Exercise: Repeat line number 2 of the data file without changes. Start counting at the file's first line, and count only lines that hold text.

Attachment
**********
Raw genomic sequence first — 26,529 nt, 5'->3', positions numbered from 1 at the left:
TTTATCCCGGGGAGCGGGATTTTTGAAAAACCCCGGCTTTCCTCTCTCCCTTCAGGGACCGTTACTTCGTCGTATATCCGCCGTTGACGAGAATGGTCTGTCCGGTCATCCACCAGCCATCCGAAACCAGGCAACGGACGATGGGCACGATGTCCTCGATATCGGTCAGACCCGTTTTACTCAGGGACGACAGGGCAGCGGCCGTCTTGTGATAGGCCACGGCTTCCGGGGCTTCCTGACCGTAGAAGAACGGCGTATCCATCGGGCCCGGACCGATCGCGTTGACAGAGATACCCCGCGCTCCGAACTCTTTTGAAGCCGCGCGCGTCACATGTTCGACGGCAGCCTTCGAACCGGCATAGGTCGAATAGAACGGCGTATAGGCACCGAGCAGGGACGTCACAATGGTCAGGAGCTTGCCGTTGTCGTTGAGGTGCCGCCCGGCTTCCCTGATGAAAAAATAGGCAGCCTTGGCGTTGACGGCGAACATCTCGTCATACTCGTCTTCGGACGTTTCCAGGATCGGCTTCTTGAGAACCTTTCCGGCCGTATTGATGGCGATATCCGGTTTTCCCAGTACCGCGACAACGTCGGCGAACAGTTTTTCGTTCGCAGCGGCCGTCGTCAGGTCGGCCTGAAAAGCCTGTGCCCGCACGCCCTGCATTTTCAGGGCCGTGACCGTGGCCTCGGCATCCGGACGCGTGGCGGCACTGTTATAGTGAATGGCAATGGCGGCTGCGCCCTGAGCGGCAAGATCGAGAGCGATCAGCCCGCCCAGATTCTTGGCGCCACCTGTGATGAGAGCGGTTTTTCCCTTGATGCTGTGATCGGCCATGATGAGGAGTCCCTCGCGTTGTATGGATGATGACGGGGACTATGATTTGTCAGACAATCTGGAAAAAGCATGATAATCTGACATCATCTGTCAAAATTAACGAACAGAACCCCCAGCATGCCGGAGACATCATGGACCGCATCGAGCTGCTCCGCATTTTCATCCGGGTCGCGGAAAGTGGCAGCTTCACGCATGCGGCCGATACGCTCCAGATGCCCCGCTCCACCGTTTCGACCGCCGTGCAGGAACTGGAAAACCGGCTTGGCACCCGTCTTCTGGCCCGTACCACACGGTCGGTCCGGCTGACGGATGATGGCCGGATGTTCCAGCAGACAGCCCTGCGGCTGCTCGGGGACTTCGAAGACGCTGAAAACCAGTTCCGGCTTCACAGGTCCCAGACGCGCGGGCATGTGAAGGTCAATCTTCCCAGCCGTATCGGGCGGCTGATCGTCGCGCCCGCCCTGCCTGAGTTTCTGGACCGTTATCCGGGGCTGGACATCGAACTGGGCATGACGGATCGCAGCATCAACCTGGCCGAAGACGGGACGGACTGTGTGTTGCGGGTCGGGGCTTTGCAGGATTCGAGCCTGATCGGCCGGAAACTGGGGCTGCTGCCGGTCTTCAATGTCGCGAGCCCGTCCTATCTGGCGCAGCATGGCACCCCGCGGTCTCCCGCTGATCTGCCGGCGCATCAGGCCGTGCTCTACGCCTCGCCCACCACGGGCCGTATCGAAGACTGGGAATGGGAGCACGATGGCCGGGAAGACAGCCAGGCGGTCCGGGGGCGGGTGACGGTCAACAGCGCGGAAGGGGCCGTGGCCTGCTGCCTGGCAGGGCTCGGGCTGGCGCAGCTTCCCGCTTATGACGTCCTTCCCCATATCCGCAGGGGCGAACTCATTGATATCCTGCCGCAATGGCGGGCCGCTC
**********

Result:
TTTATCCCGGGGAGCGGGATTTTTGAAAAACCCCGGCTTTCCTCTCTCCCTTCAGGGACCGTTACTTCGTCGTATATCCGCCGTTGACGAGAATGGTCTGTCCGGTCATCCACCAGCCATCCGAAACCAGGCAACGGACGATGGGCACGATGTCCTCGATATCGGTCAGACCCGTTTTACTCAGGGACGACAGGGCAGCGGCCGTCTTGTGATAGGCCACGGCTTCCGGGGCTTCCTGACCGTAGAAGAACGGCGTATCCATCGGGCCCGGACCGATCGCGTTGACAGAGATACCCCGCGCTCCGAACTCTTTTGAAGCCGCGCGCGTCACATGTTCGACGGCAGCCTTCGAACCGGCATAGGTCGAATAGAACGGCGTATAGGCACCGAGCAGGGACGTCACAATGGTCAGGAGCTTGCCGTTGTCGTTGAGGTGCCGCCCGGCTTCCCTGATGAAAAAATAGGCAGCCTTGGCGTTGACGGCGAACATCTCGTCATACTCGTCTTCGGACGTTTCCAGGATCGGCTTCTTGAGAACCTTTCCGGCCGTATTGATGGCGATATCCGGTTTTCCCAGTACCGCGACAACGTCGGCGAACAGTTTTTCGTTCGCAGCGGCCGTCGTCAGGTCGGCCTGAAAAGCCTGTGCCCGCACGCCCTGCATTTTCAGGGCCGTGACCGTGGCCTCGGCATCCGGACGCGTGGCGGCACTGTTATAGTGAATGGCAATGGCGGCTGCGCCCTGAGCGGCAAGATCGAGAGCGATCAGCCCGCCCAGATTCTTGGCGCCACCTGTGATGAGAGCGGTTTTTCCCTTGATGCTGTGATCGGCCATGATGAGGAGTCCCTCGCGTTGTATGGATGATGACGGGGACTATGATTTGTCAGACAATCTGGAAAAAGCATGATAATCTGACATCATCTGTCAAAATTAACGAACAGAACCCCCAGCATGCCGGAGACATCATGGACCGCATCGAGCTGCTCCGCATTTTCATCCGGGTCGCGGAAAGTGGCAGCTTCACGCATGCGGCCGATACGCTCCAGATGCCCCGCTCCACCGTTTCGACCGCCGTGCAGGAACTGGAAAACCGGCTTGGCACCCGTCTTCTGGCCCGTACCACACGGTCGGTCCGGCTGACGGATGATGGCCGGATGTTCCAGCAGACAGCCCTGCGGCTGCTCGGGGACTTCGAAGACGCTGAAAACCAGTTCCGGCTTCACAGGTCCCAGACGCGCGGGCATGTGAAGGTCAATCTTCCCAGCCGTATCGGGCGGCTGATCGTCGCGCCCGCCCTGCCTGAGTTTCTGGACCGTTATCCGGGGCTGGACATCGAACTGGGCATGACGGATCGCAGCATCAACCTGGCCGAAGACGGGACGGACTGTGTGTTGCGGGTCGGGGCTTTGCAGGATTCGAGCCTGATCGGCCGGAAACTGGGGCTGCTGCCGGTCTTCAATGTCGCGAGCCCGTCCTATCTGGCGCAGCATGGCACCCCGCGGTCTCCCGCTGATCTGCCGGCGCATCAGGCCGTGCTCTACGCCTCGCCCACCACGGGCCGTATCGAAGACTGGGAATGGGAGCACGATGGCCGGGAAGACAGCCAGGCGGTCCGGGGGCGGGTGACGGTCAACAGCGCGGAAGGGGCCGTGGCCTGCTGCCTGGCAGGGCTCGGGCTGGCGCAGCTTCCCGCTTATGACGTCCTTCCCCATATCCGCAGGGGCGAACTCATTGATATCCTGCCGCAATGGCGGGCCGCTC